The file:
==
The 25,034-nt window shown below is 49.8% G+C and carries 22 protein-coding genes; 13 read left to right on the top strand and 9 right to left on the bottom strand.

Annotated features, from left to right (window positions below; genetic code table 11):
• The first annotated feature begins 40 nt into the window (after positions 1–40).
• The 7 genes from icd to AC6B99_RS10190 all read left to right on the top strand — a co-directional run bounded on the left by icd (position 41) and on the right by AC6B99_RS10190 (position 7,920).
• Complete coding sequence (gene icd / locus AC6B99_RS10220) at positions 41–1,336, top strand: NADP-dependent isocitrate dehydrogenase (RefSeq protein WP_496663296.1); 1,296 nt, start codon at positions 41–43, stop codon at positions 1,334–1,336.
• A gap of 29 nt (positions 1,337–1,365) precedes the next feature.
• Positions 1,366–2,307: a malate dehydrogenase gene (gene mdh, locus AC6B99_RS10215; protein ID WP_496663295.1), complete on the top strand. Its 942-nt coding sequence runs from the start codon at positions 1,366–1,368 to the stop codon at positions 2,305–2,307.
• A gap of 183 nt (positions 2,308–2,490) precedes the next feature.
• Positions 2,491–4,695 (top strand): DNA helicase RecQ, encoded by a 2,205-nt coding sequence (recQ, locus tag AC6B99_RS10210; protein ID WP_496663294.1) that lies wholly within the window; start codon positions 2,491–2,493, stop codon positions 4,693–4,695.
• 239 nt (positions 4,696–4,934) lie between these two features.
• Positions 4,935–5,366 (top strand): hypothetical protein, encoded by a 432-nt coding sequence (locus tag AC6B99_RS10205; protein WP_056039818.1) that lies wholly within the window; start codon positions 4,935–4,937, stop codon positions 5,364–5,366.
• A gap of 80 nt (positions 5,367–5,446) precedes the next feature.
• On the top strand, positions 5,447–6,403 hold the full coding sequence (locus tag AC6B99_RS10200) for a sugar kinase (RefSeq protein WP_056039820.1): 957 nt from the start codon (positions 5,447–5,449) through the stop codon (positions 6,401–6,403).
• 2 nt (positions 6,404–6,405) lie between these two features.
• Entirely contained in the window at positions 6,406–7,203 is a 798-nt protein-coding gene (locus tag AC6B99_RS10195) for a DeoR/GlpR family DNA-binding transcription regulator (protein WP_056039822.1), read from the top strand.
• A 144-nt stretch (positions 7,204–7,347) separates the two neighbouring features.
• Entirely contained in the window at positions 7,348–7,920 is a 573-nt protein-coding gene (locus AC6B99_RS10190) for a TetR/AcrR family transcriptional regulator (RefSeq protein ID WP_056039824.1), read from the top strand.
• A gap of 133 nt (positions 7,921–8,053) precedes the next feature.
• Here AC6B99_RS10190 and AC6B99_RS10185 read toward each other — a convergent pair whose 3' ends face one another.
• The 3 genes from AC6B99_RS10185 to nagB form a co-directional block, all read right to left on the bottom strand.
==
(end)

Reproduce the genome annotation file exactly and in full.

The 25,034-nt window shown below is 49.8% G+C and carries 22 protein-coding genes; 13 read left to right on the top strand and 9 right to left on the bottom strand.

Annotated features, from left to right (window positions below; genetic code table 11):
• The first annotated feature begins 40 nt into the window (after positions 1–40).
• The 7 genes from icd to AC6B99_RS10190 all read left to right on the top strand — a co-directional run bounded on the left by icd (position 41) and on the right by AC6B99_RS10190 (position 7,920).
• Complete coding sequence (gene icd / locus AC6B99_RS10220) at positions 41–1,336, top strand: NADP-dependent isocitrate dehydrogenase (RefSeq protein WP_496663296.1); 1,296 nt, start codon at positions 41–43, stop codon at positions 1,334–1,336.
• A gap of 29 nt (positions 1,337–1,365) precedes the next feature.
• Positions 1,366–2,307: a malate dehydrogenase gene (gene mdh, locus AC6B99_RS10215; protein ID WP_496663295.1), complete on the top strand. Its 942-nt coding sequence runs from the start codon at positions 1,366–1,368 to the stop codon at positions 2,305–2,307.
• A gap of 183 nt (positions 2,308–2,490) precedes the next feature.
• Positions 2,491–4,695 (top strand): DNA helicase RecQ, encoded by a 2,205-nt coding sequence (recQ, locus tag AC6B99_RS10210; protein ID WP_496663294.1) that lies wholly within the window; start codon positions 2,491–2,493, stop codon positions 4,693–4,695.
• 239 nt (positions 4,696–4,934) lie between these two features.
• Positions 4,935–5,366 (top strand): hypothetical protein, encoded by a 432-nt coding sequence (locus tag AC6B99_RS10205; protein WP_056039818.1) that lies wholly within the window; start codon positions 4,935–4,937, stop codon positions 5,364–5,366.
• A gap of 80 nt (positions 5,367–5,446) precedes the next feature.
• On the top strand, positions 5,447–6,403 hold the full coding sequence (locus tag AC6B99_RS10200) for a sugar kinase (RefSeq protein WP_056039820.1): 957 nt from the start codon (positions 5,447–5,449) through the stop codon (positions 6,401–6,403).
• 2 nt (positions 6,404–6,405) lie between these two features.
• Entirely contained in the window at positions 6,406–7,203 is a 798-nt protein-coding gene (locus tag AC6B99_RS10195) for a DeoR/GlpR family DNA-binding transcription regulator (protein WP_056039822.1), read from the top strand.
• A 144-nt stretch (positions 7,204–7,347) separates the two neighbouring features.
• Entirely contained in the window at positions 7,348–7,920 is a 573-nt protein-coding gene (locus AC6B99_RS10190) for a TetR/AcrR family transcriptional regulator (RefSeq protein ID WP_056039824.1), read from the top strand.
• A gap of 133 nt (positions 7,921–8,053) precedes the next feature.
• Here AC6B99_RS10190 and AC6B99_RS10185 read toward each other — a convergent pair whose 3' ends face one another.
• The 3 genes from AC6B99_RS10185 to nagB form a co-directional block, all read right to left on the bottom strand.